Last January a welfare ministry survey counted 130 homeless in Sendai, and municipal officials say that hasn’t changed appreciably since the March 11 earthquake and tsunami devastated the region.
Anecdotal evidence collected by Spa! (Dec 6) suggests otherwise, however. “City hall only counts those who go to them for help,” says a local former homeless man surnamed Suzuki. “My impression is that the homeless population is two or three times what it was before the quake.”
It makes sense to suppose it might be, given the vast dislocations the disaster has caused. Suzuki, working now as a volunteer night watchman keeping an eye out for looters, says, “Probably people left homeless by the quake had some savings, and were able at least to find shelter at Net cafés and all-night restaurants and the like, but as their savings run out they’re hitting the streets, at the mercy of the cold Tohoku winter.”
Among the new homeless are those who, unable to face life in a crowded shelter, took jobs with reconstruction crews for the sake of the more private dormitories that were provided. The jobs were temporary, though, and now, having lost their living quarters along with their work, they find themselves out in the cold, the new temporary housing hurriedly built to accommodate people in shelters being already full.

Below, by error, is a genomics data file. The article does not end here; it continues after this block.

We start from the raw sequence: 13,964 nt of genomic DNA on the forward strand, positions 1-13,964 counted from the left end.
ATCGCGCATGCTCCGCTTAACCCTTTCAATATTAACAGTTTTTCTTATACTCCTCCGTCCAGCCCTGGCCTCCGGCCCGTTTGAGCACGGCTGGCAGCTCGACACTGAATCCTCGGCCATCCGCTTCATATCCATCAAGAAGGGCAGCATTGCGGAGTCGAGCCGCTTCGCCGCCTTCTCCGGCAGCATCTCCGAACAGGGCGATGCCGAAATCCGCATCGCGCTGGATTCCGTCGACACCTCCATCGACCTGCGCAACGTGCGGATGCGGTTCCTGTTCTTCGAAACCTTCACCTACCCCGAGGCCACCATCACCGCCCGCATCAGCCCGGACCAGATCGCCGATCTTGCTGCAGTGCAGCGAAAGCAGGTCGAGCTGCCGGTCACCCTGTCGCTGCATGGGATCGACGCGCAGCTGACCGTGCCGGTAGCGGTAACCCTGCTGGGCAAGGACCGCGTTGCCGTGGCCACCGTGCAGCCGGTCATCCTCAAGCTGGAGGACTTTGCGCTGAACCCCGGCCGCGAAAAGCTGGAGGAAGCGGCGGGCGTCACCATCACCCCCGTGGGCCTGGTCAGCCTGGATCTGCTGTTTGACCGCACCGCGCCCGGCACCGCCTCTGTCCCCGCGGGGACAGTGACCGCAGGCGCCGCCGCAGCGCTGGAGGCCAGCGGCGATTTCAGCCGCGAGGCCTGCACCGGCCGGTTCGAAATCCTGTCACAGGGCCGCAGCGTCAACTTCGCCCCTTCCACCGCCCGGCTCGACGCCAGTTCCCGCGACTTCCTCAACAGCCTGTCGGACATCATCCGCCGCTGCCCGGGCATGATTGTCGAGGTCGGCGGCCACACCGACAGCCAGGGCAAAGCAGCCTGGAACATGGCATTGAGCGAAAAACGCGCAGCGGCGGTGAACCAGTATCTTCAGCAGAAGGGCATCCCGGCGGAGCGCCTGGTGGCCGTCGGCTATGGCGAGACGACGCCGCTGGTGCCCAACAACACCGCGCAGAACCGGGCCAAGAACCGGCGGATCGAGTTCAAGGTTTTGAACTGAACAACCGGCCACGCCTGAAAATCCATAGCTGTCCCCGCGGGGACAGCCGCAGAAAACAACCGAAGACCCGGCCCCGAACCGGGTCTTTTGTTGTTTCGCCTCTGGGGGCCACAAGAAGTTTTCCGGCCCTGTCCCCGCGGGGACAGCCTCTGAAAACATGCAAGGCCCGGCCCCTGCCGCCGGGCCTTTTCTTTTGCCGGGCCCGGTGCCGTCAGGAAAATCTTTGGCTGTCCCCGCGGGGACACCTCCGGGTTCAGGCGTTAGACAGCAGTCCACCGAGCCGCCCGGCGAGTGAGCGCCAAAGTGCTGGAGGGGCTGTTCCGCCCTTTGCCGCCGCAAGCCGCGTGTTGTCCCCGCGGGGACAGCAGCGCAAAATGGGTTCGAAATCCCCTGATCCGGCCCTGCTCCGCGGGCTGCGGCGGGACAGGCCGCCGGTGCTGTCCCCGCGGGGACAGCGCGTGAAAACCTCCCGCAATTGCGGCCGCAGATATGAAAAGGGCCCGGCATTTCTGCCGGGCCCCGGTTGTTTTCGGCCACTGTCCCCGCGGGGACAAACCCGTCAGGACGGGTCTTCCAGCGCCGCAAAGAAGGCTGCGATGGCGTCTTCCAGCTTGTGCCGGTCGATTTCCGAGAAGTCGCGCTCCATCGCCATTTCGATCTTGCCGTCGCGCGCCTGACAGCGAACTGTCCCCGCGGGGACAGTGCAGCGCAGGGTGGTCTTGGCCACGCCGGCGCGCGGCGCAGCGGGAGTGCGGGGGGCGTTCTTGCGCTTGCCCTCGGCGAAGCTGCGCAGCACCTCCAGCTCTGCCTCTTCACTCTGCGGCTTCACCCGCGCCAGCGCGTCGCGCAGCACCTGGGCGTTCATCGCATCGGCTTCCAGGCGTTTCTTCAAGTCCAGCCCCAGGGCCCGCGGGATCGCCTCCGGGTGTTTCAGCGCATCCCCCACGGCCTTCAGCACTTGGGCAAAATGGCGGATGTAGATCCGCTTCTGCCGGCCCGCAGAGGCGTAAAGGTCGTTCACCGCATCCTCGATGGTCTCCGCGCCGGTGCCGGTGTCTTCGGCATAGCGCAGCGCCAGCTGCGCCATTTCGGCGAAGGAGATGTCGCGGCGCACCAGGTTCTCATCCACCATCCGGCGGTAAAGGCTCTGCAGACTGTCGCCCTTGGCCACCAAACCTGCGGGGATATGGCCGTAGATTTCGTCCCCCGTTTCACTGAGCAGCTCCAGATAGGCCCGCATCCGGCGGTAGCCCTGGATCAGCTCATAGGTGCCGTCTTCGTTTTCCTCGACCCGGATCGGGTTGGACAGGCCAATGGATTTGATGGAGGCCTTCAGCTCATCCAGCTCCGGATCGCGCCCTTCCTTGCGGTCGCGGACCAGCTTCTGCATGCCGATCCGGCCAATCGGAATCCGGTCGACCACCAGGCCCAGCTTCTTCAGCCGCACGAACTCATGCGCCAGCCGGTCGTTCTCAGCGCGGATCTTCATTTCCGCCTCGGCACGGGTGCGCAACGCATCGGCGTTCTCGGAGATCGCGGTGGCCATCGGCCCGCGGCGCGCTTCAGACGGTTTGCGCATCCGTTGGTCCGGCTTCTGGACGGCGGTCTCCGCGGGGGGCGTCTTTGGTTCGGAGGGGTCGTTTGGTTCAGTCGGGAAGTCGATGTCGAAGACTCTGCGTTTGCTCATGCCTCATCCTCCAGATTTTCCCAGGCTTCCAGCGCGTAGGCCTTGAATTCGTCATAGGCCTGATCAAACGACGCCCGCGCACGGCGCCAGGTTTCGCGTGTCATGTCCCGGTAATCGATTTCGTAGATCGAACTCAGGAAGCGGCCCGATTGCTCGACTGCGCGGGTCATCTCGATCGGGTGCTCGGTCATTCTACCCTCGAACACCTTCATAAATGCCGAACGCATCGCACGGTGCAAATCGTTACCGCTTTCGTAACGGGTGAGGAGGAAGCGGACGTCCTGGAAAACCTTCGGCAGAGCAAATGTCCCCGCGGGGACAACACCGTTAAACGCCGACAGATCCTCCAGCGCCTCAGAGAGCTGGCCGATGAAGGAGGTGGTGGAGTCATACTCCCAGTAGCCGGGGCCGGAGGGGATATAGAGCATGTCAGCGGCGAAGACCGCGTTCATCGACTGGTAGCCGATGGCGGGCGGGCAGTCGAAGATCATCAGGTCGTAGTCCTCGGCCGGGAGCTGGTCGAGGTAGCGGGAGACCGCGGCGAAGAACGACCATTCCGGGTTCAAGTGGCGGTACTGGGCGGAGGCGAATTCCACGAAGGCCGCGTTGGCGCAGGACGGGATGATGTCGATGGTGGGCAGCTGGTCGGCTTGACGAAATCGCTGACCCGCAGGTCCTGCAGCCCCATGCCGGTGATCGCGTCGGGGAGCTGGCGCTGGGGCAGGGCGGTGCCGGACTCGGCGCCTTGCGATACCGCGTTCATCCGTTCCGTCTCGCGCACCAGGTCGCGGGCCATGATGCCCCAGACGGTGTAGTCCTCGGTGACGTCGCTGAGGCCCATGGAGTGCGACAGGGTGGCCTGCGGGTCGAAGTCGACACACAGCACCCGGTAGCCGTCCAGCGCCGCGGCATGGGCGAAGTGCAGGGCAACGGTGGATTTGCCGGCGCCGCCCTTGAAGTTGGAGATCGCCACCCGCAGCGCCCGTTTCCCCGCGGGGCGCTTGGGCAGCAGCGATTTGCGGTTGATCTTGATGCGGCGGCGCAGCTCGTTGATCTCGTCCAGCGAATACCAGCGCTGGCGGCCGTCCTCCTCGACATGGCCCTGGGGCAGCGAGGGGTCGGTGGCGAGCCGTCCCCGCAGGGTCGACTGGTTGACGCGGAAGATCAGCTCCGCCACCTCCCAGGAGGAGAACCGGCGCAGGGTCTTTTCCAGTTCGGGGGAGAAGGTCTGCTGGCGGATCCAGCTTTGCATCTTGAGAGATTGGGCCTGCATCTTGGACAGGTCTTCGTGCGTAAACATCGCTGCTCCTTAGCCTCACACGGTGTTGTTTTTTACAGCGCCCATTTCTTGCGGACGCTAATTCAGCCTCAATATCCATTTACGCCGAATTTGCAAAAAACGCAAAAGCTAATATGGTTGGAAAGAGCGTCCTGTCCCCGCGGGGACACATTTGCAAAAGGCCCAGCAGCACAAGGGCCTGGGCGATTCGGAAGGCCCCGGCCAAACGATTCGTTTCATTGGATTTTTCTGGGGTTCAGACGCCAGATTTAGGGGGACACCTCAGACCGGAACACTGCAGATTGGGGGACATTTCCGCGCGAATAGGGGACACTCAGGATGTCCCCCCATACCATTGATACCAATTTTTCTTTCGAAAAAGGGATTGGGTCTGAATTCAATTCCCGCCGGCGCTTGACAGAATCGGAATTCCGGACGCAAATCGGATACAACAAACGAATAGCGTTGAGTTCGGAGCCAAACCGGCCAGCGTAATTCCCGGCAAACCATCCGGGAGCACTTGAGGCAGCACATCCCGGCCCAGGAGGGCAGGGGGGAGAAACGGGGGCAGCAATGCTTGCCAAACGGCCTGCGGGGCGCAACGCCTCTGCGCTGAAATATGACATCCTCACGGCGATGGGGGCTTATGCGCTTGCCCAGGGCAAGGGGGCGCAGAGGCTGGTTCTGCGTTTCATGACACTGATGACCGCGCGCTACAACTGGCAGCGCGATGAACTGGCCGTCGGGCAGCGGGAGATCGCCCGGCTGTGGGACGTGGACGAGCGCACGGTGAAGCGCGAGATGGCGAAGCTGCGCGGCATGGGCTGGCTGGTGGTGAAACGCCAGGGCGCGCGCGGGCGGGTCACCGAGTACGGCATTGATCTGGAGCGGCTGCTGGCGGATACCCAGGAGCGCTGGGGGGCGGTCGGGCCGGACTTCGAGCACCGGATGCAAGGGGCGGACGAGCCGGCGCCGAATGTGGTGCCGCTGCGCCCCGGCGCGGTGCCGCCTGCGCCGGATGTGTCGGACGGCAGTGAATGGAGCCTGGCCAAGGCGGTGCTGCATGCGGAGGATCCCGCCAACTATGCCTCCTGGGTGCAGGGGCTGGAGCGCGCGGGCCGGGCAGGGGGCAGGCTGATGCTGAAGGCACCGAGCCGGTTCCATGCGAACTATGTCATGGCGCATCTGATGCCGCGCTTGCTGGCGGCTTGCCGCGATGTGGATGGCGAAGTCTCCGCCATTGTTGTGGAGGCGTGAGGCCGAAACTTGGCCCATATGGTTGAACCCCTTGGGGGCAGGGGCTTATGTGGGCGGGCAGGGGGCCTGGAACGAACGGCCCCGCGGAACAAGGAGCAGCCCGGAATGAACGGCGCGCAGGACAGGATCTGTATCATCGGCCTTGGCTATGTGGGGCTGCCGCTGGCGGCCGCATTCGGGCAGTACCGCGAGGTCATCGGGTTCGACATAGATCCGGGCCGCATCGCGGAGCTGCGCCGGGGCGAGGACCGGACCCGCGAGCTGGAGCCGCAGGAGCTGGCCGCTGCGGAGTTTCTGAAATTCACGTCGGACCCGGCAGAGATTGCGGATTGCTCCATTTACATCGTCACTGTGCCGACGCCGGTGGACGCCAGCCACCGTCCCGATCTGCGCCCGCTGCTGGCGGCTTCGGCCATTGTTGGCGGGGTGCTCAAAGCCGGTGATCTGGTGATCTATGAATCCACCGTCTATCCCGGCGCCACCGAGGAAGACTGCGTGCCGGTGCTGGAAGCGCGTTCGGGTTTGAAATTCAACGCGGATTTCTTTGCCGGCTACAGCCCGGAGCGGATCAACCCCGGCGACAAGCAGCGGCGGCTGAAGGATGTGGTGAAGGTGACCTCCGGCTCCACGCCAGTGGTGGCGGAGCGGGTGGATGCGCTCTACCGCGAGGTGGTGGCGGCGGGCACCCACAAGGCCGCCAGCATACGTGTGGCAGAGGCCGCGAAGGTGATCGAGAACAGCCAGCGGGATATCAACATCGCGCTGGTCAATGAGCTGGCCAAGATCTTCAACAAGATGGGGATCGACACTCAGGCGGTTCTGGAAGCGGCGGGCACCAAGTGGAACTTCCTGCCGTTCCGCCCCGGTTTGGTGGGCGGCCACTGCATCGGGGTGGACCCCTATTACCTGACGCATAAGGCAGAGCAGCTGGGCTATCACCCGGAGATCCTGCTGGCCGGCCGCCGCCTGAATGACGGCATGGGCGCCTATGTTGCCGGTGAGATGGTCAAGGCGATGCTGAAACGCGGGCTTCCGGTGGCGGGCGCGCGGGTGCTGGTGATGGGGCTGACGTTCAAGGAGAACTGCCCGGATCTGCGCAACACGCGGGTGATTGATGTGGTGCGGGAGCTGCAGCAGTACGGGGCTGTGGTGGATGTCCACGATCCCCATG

Experiences, adventures and misadventures are as numerous and varied as the individuals being put through them by circumstances far, far beyond their control. Among the several stories Spa! hears is one of a 32-year-old man the magazine calls Mr Arai. His apartment building in Kesennuma, Miyagi Prefecture was washed away by the tsunami and he moved into a shelter, a local school gym. He’d been a port laborer, but the port was destroyed and his job gone. He had 20,000 yen to his name.
Life in a shelter is a grim business. The only pleasure was the daily meal service. By September most of his fellow refugees had either moved into temporary housing or made other arrangements for themselves. Arai, somehow, didn’t manage to. Ashamed, he left.
He slept in abandoned cars or half-destroyed abandoned houses. Autumn was coming on, it was getting colder. He found a volunteer center that took him on. For food, a tent and a portable gas heater he worked clearing rubble. He lasted a week and left – keeping, however, the tent and heater.
He headed south but got no farther than Minamisanriku, a short distance down the coast. Here too he did volunteer work. He got to know the other volunteers, fell in love with one, and decided he rather liked the life after all: “If you think of it as homeless, that’s what it is, but if you think of it as camping, it’s fun!”
And so for now he’ll stay put. “The power of love,” he says, “will see me through the winter.”© Japan Today